Then came a life-changing opportunity. We found out that our local area had a really great program especially for autistic kids, through The Consortium and Cape Henlopen School District. As part of the application process, he received a definitive diagnosis of autism that qualified him to attend.
Just after his second birthday, James started attending The Consortium. We packed his tiny backpack for him and put him on the bus each morning, when he was barely awake. And he arrived home — often having fallen asleep during the trip — in the late afternoon, with a notebook in which his teacher described what he did that day.
It was a long day, but he loved it. And slowly, we began to see real progress.
Today, nearly two years later, James — he turned 4 this past Tuesday — doesn't talk like he should, but he does talk, and he does communicate, and he does play with others and listen when we talk to him, even if he doesn't always mind.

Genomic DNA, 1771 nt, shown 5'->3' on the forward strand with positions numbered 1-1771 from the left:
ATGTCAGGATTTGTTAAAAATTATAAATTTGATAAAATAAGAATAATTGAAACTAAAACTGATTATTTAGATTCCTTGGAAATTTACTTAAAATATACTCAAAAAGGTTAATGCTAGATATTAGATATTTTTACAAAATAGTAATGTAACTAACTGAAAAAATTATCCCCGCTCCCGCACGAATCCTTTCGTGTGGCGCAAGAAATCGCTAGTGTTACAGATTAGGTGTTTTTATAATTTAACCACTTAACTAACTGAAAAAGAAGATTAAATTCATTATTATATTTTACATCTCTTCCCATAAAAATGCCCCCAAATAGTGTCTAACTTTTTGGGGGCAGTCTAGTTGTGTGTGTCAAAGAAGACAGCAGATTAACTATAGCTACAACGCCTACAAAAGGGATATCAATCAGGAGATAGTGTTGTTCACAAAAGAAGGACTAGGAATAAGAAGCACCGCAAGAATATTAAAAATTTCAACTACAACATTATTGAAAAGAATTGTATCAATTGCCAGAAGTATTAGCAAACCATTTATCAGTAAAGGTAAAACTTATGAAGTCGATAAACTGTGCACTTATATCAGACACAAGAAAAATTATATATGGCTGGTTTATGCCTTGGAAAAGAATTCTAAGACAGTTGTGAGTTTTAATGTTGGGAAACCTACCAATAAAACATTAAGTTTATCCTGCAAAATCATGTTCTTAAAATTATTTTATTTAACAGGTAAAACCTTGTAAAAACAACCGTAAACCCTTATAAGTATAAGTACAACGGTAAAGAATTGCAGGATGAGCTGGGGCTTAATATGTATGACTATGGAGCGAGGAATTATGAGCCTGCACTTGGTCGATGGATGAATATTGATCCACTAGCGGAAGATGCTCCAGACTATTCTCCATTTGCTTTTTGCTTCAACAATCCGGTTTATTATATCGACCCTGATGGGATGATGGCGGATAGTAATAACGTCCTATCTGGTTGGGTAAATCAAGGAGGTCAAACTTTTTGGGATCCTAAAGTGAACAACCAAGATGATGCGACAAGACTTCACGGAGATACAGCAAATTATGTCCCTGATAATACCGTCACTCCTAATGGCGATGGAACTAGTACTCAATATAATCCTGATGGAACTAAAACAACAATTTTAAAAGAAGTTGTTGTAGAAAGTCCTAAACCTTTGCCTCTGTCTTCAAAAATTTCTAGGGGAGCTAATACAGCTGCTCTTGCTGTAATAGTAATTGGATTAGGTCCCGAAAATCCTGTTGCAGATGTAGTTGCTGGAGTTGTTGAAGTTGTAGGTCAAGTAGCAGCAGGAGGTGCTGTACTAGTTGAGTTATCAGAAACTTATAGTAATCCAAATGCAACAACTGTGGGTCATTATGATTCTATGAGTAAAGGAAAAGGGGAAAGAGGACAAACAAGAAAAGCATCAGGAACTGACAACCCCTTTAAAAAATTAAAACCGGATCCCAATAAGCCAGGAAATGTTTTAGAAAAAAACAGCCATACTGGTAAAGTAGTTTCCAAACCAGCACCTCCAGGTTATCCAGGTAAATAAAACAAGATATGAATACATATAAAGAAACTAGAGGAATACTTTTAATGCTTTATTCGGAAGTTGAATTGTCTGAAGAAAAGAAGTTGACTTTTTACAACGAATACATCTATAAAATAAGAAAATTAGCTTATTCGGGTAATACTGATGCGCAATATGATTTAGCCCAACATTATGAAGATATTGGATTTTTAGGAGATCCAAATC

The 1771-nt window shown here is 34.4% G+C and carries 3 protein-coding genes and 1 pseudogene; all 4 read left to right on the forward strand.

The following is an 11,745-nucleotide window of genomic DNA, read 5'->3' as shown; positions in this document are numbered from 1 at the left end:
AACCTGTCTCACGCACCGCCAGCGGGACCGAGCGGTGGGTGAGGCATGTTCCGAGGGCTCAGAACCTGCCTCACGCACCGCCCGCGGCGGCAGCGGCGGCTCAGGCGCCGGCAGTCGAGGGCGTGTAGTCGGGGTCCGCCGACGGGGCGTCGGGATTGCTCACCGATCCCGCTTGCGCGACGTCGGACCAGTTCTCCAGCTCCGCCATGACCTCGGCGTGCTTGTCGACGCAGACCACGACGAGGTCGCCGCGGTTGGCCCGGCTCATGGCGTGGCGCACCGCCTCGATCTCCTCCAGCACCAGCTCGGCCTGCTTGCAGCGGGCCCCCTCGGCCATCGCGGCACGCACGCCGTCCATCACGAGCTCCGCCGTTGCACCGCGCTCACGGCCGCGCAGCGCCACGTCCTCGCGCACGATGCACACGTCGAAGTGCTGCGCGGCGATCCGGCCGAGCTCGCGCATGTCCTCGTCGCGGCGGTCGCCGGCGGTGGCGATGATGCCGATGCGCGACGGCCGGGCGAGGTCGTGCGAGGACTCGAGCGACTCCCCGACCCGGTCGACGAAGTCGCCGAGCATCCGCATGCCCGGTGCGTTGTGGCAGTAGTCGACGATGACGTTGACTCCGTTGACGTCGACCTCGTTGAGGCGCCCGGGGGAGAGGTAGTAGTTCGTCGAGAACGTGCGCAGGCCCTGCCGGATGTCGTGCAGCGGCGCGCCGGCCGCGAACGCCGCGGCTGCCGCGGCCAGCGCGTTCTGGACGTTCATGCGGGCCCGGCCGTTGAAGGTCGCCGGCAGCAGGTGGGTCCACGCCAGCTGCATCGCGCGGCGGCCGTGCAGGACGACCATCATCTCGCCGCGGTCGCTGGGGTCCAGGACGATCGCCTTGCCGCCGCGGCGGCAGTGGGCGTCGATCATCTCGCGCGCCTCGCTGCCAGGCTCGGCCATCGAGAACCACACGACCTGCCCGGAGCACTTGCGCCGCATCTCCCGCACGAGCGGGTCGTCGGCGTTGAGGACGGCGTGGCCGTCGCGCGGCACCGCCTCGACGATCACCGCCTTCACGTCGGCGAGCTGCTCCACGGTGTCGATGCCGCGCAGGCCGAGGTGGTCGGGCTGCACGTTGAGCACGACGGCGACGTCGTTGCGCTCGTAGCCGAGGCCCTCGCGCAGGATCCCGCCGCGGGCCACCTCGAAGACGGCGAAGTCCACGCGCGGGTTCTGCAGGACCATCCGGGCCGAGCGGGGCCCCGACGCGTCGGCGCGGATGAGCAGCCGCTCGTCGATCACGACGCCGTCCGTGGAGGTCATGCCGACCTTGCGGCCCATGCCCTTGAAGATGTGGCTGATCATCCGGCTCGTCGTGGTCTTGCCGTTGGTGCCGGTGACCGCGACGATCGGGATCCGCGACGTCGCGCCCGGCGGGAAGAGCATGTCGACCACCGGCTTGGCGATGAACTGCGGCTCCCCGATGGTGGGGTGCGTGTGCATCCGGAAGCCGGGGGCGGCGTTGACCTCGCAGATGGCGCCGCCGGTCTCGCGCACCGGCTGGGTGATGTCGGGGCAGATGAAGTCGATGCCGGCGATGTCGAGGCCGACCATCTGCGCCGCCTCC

He gets very cranky on days when there is no school and clearly is relieved when summer vacations are over. He loves his teachers and his friends. His small class of four students, led by a teacher and assistant, provides not only the interaction that keeps James wanting to talk but the incentive to learn the words he requires to communicate his desires and needs to the world around him.
He has worked on learning everyday activities that most toddlers learn earlier than autism has allowed him to do — to wash his hands, use the toilet, eat with a spoon or fork. He has learned social skills as simple as asking for a toy, or for help, and as complicated as going to the grocery store — field trips to Food Lion! — without running off or getting into big trouble
He knows how to ride a two-wheeler, thanks to gym class. He knows what sound a cat makes (and is a gifted mimic). He even knows his letters and can count to 10. (Now, if we could only get him to sit still for a haircut.)
There are days we wonder if his vocabulary will ever get beyond “yellow school bus” and “broken” (used whenever anything's not working right). But then we remember that not so long ago we rejoiced in a simple pronouncement of “bus” and knew we were always seconds from a temper tantrum when a toy didn't work to his satisfaction.